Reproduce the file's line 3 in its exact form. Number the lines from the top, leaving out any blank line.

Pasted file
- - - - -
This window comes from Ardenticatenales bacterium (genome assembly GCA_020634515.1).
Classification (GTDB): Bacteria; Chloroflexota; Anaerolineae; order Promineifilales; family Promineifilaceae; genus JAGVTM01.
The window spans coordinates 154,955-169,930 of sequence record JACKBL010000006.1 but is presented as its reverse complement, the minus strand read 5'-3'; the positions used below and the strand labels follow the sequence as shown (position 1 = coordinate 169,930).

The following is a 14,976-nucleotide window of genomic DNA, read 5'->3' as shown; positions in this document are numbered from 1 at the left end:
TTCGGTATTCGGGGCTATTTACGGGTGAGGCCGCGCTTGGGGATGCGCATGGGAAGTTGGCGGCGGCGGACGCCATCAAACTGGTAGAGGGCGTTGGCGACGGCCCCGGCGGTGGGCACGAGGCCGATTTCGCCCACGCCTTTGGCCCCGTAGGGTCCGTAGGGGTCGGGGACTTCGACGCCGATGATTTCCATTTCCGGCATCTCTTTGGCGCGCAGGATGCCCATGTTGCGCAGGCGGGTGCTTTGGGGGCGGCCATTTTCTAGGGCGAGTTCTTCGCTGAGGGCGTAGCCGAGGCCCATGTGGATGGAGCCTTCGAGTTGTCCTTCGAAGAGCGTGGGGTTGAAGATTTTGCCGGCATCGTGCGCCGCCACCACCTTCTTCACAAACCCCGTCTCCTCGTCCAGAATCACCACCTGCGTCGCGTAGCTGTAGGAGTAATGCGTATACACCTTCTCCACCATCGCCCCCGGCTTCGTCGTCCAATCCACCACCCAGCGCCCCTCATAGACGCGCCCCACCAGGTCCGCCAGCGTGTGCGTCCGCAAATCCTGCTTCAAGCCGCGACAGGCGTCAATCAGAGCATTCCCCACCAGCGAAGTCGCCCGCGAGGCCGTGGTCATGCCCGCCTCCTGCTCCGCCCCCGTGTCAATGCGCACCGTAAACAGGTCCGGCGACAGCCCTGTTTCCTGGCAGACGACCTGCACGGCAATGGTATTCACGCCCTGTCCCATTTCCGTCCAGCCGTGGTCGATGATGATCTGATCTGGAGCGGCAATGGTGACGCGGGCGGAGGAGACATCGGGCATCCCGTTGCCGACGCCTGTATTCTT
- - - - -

The window spans coordinates 154,955-169,930 of sequence record JACKBL010000006.1 but is presented as its reverse complement, the minus strand read 5'-3'; the positions used below and the strand labels follow the sequence as shown (position 1 = coordinate 169,930).